A comprehensive and well managed oil sampling process will provide the correct samples of lubricants to analyze while taking a bad sample can have disastrous consequences. Using the wrong tools, taking oil samples from the wrong parts of the lubrication system or from fewer sampling points than necessary, taking the samples improperly, or handling the samples incorrectly, will yield a sample that does not truthfully reflect the condition of the system. This will cause the oil analysis to return incomplete, or incorrect results. Relying on the oil analysis results could provide either a false sense of security or cause you to intervene where no problem actually exists. Either can cause unnecessary waste (changing oil unnecessarily) or costly machine downtime.
For example, taking an oil drain sample could show elevated amounts of wear metals or contamination and lead to unnecessary repairs resulting in lost productivity and higher maintenance costs. On the other hand, taking a sample downstream of a filter will show the system and components in good working condition even though this may not be true, resulting in unexpected downtime. Installing a proper sampling valve and implementing good sampling practices will cost much less than either error.
In addition, taking a sample without exposing the system to air eliminates the possibility of airborne contaminants (particles or water) from entering the system. Particulates can enter a system in various ways (worn seals, removing the fill cap to add new fluid, etc) and can increase wear and surface damage on components. Surface abrasion and damage are prime areas where metal corrosion can form and where the majority of wear metals originate. And water contamination is also a main contributor to surface corrosion in pumps, bearings, cylinder, valves, and motors.
U.S. Lubricants has assembled a range of high quality oil sampling tools to help you achieve the most accurate results and help you improve equipment reliability and reduce downtime. Regularly scheduled oil sampling can help identify contaminants, detect abnormal contamination levels, and help you gauge equipment requirements and the general quality of the lubricants used in your lubrication system. These tools are designed to extract from the best diagnostic locations - both system and component-specific samples that are representative and repeatable.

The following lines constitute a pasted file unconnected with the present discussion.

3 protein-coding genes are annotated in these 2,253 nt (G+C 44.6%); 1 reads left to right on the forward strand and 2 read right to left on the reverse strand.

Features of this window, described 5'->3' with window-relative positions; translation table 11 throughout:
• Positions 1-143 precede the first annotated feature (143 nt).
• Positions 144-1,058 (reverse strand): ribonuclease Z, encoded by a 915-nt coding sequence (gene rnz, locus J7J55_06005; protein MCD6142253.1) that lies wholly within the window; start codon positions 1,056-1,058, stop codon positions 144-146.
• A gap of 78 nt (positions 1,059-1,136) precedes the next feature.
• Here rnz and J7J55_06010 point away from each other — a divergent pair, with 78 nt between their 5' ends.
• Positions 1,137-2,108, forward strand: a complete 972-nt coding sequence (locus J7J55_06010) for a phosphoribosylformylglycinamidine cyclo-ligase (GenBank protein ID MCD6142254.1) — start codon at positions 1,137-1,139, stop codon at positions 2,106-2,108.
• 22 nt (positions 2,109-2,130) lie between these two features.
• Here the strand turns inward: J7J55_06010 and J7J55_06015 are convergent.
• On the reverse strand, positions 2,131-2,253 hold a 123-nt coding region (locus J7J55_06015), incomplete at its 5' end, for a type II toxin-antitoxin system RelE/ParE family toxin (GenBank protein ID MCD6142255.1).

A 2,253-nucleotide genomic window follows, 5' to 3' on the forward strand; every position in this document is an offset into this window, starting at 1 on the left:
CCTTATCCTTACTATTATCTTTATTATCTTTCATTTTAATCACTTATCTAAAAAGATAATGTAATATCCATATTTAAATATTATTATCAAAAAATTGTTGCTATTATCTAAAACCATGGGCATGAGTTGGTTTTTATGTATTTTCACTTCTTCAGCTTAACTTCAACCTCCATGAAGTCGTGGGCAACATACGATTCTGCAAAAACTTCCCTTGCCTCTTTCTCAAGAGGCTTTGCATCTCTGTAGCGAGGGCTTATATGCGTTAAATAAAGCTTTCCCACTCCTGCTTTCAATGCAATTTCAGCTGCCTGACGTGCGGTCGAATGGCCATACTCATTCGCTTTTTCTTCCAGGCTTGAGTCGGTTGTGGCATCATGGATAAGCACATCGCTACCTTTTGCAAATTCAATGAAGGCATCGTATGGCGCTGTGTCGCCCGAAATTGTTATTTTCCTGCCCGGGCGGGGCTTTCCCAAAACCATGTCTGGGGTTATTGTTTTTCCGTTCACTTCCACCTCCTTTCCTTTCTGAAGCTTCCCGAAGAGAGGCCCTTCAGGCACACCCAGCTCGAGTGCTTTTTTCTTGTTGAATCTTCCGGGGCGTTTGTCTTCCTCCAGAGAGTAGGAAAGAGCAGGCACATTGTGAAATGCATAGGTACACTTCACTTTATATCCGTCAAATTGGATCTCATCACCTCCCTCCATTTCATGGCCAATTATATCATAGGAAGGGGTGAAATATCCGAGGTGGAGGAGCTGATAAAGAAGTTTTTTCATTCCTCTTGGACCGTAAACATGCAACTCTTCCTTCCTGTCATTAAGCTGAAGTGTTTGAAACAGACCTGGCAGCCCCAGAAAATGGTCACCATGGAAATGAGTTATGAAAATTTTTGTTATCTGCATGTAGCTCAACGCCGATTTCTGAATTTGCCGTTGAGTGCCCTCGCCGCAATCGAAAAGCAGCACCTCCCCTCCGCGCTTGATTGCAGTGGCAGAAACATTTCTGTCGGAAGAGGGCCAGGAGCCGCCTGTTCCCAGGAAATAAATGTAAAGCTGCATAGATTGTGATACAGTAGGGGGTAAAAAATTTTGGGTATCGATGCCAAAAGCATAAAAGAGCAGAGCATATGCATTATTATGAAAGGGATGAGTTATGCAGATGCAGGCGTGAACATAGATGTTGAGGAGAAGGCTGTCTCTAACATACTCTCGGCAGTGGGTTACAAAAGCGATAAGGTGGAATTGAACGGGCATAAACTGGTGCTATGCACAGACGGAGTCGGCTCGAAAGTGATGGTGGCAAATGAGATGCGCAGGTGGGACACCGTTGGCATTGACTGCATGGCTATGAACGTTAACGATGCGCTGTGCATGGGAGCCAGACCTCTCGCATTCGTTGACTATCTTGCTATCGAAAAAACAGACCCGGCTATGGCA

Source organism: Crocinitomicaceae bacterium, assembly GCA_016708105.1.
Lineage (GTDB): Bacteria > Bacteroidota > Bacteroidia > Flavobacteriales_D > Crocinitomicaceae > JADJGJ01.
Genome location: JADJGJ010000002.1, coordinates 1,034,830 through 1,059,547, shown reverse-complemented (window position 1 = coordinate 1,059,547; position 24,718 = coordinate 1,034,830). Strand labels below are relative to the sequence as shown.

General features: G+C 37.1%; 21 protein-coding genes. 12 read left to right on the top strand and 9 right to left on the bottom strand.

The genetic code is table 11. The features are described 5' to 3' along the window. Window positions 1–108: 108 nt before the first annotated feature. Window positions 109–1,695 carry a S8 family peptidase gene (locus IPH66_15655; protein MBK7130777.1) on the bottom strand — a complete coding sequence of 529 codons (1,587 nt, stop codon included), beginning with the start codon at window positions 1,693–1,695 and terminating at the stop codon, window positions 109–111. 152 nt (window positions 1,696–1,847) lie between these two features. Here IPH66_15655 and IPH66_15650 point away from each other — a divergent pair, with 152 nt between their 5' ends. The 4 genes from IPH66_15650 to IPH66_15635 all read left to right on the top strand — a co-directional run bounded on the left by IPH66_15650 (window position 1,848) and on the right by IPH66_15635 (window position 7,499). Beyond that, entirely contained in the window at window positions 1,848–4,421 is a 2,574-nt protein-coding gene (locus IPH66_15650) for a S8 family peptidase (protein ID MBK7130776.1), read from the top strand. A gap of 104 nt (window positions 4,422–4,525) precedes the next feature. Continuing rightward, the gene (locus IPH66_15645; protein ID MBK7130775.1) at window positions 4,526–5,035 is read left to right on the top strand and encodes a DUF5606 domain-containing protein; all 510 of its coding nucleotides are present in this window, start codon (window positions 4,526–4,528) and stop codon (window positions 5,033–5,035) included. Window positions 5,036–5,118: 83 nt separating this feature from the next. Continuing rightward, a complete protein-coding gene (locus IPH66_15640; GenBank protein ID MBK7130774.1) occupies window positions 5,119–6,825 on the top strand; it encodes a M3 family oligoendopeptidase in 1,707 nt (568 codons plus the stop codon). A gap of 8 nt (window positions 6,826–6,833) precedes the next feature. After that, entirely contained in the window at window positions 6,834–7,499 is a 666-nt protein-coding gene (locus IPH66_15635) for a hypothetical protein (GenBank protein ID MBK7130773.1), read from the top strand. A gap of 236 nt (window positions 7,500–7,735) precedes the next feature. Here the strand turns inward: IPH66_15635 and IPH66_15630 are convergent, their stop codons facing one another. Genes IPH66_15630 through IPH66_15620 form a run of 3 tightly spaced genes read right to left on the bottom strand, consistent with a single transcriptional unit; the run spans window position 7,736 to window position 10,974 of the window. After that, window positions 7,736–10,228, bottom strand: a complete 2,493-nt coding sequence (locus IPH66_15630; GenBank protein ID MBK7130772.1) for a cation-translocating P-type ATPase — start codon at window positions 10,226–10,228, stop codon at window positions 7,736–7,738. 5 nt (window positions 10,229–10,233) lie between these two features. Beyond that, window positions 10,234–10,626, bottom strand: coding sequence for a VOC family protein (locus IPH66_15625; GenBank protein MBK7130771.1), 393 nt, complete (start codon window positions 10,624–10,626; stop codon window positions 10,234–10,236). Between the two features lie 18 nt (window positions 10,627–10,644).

Sample Ports are used for on-line sampling and monitoring of system fluids without system shutdown. The ports incorporate a check valve, for reduction of fluid contamination which is normally closed until opened by the sampling adapter when a fluid sample is drawn. They are equipped with a protective dust cap, to eliminate ingression of contamination in the system.
Pitot Sampling Tubes are designed to provide a safe, simple, and effective method of sampling fluids from sumps and non-flooded horizontal drain lines. They ensure oil samples are drawn from the most appropriate location of the sump reservoir, and that the sample is taken from the exact location inside the system each time. This is important for maintaining consistency in routine sampling.
Liquid Level Gauge Sample Ports offer the same sample benefits as pitot sampling tubes; however, they provide easy viewing of the fluid level and condition. They are ideal for bearing housings and other non-pressurized applications.
The vacuum pump is a necessary tool for extracting an oil sample from the sample port. Used in combination with a sample port adapter, flexible tubing, and a sample bottle, it allows users to connect to any sample port for contamination-free oil sampling.